On Tue, 4 Dec 2018, Vlastimil Babka wrote:

> So, AFAIK, the situation is:
> - commit 5265047ac301 in 4.1 introduced __GFP_THISNODE for THP. The
> intention came a bit earlier in 4.0 commit 077fcf116c8c. (I admit acking
> both as it seemed to make sense).

Yes, both are based on the preference to fault local thp and fallback to 
local pages before allocating remotely because it does not cause the 
performance regression introduced by not setting __GFP_THISNODE.

> - The resulting node-reclaim-like behavior regressed Andrea's KVM
> workloads, but reverting it (only for madvised or non-default
> defrag=always THP by commit ac5b2c18911f) would regress David's
> workloads starting with 4.20 to pre-4.1 levels.

Almost, but the defrag=always case had the subtle difference of also 
setting __GFP_NORETRY whereas MADV_HUGEPAGE did not.  This was different 
than the comment in __alloc_pages_slowpath() that expected thp fault 
allocations to be caught by checking __GFP_NORETRY.

> If the decision is that it's too late to revert a 4.1 regression for one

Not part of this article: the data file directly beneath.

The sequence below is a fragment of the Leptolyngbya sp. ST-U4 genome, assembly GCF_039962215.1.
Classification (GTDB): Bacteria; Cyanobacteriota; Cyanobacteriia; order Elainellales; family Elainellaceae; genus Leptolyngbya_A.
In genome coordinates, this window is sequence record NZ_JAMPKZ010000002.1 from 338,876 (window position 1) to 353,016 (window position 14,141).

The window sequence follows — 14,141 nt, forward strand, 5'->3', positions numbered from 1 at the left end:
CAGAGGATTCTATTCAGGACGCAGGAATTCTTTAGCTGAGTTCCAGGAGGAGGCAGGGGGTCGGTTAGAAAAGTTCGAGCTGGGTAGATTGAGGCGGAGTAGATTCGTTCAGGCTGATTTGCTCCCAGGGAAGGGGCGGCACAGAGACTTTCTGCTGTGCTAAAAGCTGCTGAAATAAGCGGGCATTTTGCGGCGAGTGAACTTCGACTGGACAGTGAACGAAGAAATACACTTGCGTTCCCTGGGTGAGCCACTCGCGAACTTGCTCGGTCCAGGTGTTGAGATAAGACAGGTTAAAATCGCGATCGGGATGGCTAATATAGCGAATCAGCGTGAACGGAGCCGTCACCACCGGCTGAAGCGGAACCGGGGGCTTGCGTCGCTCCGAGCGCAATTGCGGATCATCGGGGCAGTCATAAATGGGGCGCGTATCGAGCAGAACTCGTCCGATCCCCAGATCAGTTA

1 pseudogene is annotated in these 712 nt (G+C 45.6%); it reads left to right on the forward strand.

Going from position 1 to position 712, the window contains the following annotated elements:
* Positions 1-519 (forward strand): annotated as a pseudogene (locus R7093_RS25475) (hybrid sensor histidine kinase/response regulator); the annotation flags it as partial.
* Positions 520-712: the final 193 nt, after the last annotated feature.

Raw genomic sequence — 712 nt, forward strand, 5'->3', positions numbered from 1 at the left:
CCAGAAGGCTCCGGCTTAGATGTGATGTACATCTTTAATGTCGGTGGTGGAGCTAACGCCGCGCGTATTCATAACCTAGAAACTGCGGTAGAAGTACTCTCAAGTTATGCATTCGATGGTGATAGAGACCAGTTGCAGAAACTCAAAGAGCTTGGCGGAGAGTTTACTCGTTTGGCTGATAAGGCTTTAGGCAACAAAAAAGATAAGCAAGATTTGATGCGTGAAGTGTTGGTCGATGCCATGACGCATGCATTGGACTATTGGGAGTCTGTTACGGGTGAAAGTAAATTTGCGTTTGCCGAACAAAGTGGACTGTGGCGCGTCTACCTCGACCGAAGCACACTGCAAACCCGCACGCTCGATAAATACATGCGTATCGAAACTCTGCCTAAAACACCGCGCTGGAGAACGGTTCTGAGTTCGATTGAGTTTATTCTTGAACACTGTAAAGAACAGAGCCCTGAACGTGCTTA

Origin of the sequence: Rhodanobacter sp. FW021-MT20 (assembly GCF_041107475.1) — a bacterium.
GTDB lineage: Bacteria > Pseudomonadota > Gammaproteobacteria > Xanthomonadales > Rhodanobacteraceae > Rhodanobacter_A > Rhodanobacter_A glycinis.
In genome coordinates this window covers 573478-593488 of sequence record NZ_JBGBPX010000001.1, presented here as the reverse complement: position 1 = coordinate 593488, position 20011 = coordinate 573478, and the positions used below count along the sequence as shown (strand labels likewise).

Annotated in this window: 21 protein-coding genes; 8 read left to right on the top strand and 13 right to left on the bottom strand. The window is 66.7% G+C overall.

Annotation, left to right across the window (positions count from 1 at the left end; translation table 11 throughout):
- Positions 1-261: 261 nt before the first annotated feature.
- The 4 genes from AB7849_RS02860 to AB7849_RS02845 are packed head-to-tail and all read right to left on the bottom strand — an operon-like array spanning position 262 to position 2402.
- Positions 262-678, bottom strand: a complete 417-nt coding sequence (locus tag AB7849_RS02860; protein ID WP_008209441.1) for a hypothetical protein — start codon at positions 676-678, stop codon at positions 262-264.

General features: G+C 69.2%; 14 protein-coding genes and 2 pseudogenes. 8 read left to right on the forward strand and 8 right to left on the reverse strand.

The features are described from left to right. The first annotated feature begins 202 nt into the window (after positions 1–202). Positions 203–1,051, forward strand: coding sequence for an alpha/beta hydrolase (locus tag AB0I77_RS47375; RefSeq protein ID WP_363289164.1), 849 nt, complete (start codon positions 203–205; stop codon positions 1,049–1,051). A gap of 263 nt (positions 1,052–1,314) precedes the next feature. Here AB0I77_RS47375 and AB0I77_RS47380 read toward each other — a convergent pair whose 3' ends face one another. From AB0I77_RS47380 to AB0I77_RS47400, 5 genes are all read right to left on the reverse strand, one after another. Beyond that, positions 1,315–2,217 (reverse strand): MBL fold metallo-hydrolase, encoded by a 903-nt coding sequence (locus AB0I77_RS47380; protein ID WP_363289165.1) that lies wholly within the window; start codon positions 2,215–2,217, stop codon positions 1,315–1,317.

> kind of workload in 4.20 because it causes regression for another
> workload, then I guess we just revert ac5b2c18911f (patch 1) for 4.20
> and don't rush a different fix (patch 2) to 4.20. It's not a big
> difference if a 4.1 regression is fixed in 4.20 or 4.21?

The revert is certainly needed to prevent the regression, yes, but I 
anticipate that Andrea will report back that patch 2 at least improves the 
situation for the problem that he was addressing, specifically that it is 
pointless to thrash any node or reclaim unnecessarily when compaction has 
already failed.  This is what setting __GFP_NORETRY for all thp fault 
allocations fixes.

> Because there might be other unexpected consequences of patch 2 that
> testing won't be able to catch in the remaining 4.20 rc's. And I'm not
> even sure if it will fix Andrea's workloads. While it should prevent
> node-reclaim-like thrashing, it will still mean that KVM (or anyone)
> won't be able to allocate THP's remotely, even if the local node is
> exhausted of both huge and base pages.

Patch 2 does nothing with respect to the remote allocation policy; it 
simply prevents reclaim (and potentially thrashing).  Patch 1 sets 
__GFP_THISNODE to prevent the remote allocation.

Note that the commit to be reverted in patch 1, if not reverted, would 
cause an even more severe regression from Andrea's case if remote memory 
is fragmented as well: it opens the door to thrashing both local and 
remote memory instead of only local memory.  I measured this as a 40% 
allocation latency regression when purposefully fragmenting all nodes and 
faulting without __GFP_THISNODE, and that was on Haswell; I can imagine it 
would be even greater on Rome.

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